1) Many of the quotes are from popes themselves claiming these rights. That doesn't mean they were actually accepted by the other bishops.

2) Many of the appeals to Rome were also part of simultaneous appeals to other bishops of the West of importance.

3) When Pope Vigilius was condemned by the Sixth Ecumenical Council I believe it was under St Justinian, I believe it was his own Metropolitan in Milan who broke communion with him (I am getting this from the book Imperial Unity by John Meyendorff).  While the case of Vigilius was complex, I find it interesting that the Western bishops at this time still believed they could break communion with a Pope and still be Catholic.

4) The arguments for Pope Honorius not really being a heretic rest on a legalistic distinction between a "Private letter" not being a "public teaching" even though Patriarch Sergius was asking him for the correct teaching that he should publicly teach, which he did. In one RC apologetics book I am reading, the author, who has a doctorate yet quotes apologists Karl Keating, Steve Ray, and the wildly eccentric James Likoudis (!) as sources (which in itself seems a bit odd), states that no popes accepted Honorius's condemnation by the Council. That is a blatant lie, as it was not only accepted, but the condemnation of Honorius was placed in the papal oath against heretics for the next six hundred years!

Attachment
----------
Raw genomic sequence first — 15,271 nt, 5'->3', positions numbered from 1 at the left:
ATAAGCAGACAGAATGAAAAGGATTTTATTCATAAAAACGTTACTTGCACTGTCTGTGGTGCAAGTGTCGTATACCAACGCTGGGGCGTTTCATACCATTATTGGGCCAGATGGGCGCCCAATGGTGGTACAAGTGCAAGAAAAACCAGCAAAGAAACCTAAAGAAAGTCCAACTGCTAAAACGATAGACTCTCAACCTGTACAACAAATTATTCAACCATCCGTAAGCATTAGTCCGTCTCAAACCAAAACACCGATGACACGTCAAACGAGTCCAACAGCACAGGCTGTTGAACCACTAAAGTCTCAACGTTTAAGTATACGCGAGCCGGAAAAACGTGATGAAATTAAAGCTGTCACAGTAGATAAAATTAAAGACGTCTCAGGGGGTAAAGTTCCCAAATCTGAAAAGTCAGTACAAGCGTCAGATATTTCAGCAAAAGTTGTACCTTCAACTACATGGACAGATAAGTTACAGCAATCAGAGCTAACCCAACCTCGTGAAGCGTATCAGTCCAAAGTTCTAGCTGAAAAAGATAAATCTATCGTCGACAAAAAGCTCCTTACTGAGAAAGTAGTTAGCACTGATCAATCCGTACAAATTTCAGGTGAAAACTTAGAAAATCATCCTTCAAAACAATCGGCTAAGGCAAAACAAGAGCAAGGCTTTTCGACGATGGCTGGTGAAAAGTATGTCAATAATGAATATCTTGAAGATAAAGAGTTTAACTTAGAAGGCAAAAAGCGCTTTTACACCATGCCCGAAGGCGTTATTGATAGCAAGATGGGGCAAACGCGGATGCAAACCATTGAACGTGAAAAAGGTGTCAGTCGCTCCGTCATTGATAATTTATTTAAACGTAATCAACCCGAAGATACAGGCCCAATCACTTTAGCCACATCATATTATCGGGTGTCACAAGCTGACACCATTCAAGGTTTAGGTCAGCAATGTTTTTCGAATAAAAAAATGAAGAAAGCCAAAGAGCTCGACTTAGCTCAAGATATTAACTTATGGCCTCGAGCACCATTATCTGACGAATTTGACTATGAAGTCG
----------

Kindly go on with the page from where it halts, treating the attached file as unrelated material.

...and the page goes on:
5) Several of the quotes used are actually spurious.

6) Quotes against papal primacy are ignored, for instance, the quotes of St Basil against Pope St Damascus are never reported.

7) Oftentimes the forgeries of the Psuedo-Decretals of Isidore and the Donation of Constantine's role in the development of the Papacy is ignored.

While I think that Orthodox often deny there was any primacy of Rome, which I think is itself a bit dishonest, I think to go from a primacy of somewhat spiritual but also clearly political provenance to the infallible, divine-right, universal jurisdiction of Vatican I is clearly a stretch.  That brings up the question of "development of doctrine" which I find to be problematic as well but subject for another discussion.

Anastasios